Watchmen, Damon Lindelof’s TV adaptation of Alan Moore and Dave Gibbons’ graphic novel, has no shortage of real-world references. Taking place over 30 years after the events of the graphic novel, the HBO series continues to expand the alternate timeline that parallels America’s ongoing 200-year-plus history. While Moore and Gibbons tackled the Cold War with Russia, the Richard Nixon presidency and Vietnam War, Lindelof takes on the racial divide in the United States and recent controversies surrounding law enforcement. Like what unfolded on the page, the series blurs the lines between fiction and reality with explorations, forgotten history and nods to current events and pop culture that appear or unfold differently in Watchmen’s universe.
Here’s an ongoing list -- updated with each new episode -- of all the historical events, political figures and pop culture references featured in the series. Warning: some spoilers below.
Episode 4: “If You Don't Like My Story, Write Your Own”
Lady Trieu (aka the Vietnamese Joan of Arc) [first referenced in season 1, episode 4]: After several references to Hong Chau’s character, Lady Trieu finally emerges -- first, to deliver a baby in exchange for a family farm, and then later, when Angela and Laurie visit her at the gigantic Millennium Clock she’s erecting outside of town. A trillionaire from Vietnam, she bought Adrian Veidt's company soon after his disappearance and has since embarked on creating the “first wonder of the new world.”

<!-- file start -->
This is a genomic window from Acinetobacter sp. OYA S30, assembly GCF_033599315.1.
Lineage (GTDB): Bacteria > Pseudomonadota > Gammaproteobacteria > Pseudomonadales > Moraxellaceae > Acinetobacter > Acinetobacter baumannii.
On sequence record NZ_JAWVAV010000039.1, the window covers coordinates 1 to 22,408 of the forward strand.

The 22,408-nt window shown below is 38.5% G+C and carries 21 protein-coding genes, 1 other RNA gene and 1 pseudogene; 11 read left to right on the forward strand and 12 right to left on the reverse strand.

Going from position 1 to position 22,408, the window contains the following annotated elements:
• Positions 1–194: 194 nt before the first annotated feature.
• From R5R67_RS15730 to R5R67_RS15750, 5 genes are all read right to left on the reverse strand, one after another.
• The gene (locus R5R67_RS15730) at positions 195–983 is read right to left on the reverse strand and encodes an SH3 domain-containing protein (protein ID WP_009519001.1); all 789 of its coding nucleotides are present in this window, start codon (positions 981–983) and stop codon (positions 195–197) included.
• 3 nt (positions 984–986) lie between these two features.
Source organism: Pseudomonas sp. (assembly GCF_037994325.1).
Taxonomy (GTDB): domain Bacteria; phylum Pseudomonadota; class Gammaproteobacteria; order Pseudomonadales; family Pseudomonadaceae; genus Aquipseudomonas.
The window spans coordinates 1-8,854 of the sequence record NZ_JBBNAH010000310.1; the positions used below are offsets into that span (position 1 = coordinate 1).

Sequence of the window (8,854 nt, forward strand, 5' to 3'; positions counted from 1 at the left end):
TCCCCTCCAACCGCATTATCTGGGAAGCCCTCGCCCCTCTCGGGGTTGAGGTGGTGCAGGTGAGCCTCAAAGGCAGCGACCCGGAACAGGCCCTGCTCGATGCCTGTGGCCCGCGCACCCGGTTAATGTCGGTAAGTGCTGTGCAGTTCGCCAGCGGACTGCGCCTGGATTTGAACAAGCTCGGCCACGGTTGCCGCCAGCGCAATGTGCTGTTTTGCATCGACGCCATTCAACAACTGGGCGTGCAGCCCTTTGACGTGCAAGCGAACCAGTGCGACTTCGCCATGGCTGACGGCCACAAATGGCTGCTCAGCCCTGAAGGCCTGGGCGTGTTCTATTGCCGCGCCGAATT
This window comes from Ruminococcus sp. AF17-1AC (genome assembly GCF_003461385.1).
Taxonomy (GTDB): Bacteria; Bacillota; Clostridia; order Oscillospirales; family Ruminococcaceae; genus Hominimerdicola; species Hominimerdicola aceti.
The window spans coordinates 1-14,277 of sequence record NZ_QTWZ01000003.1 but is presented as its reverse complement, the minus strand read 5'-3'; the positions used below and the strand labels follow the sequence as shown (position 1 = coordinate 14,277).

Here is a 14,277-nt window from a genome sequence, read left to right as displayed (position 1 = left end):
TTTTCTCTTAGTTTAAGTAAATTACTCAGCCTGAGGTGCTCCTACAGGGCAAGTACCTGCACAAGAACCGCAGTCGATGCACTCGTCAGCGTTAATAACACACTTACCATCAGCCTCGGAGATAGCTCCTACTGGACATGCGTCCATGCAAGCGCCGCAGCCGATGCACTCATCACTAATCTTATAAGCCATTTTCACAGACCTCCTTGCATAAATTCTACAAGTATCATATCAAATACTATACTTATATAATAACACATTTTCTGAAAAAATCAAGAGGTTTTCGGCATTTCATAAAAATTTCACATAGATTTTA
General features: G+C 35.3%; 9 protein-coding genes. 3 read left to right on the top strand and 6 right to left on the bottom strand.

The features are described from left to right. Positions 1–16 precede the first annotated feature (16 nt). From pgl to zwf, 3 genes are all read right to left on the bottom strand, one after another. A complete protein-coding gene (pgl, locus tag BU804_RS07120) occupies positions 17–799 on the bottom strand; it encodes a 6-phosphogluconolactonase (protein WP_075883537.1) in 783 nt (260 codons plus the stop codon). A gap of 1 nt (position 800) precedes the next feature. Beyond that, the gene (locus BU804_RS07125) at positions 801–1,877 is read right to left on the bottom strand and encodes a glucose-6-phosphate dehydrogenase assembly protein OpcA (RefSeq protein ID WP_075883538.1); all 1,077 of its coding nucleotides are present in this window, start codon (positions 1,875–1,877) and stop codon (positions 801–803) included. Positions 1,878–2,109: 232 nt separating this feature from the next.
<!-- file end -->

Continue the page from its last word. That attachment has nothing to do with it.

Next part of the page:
It should also be noted that the show’s Lady Trieu shares the same name with the third-century Vietnamese warrior who rebelled against the Chinese occupation at the time. According to historian Trần Trọng Kim, Trieu eventually “went to the mountain. She was a strong, brave and smart person. On the mountain, she gathered a band of 1,000 followers.” She’s quoted as saying, “I only want to ride the wind and walk the waves, slay the big whales of the Eastern sea, clean up frontiers, and save the people from drowning.”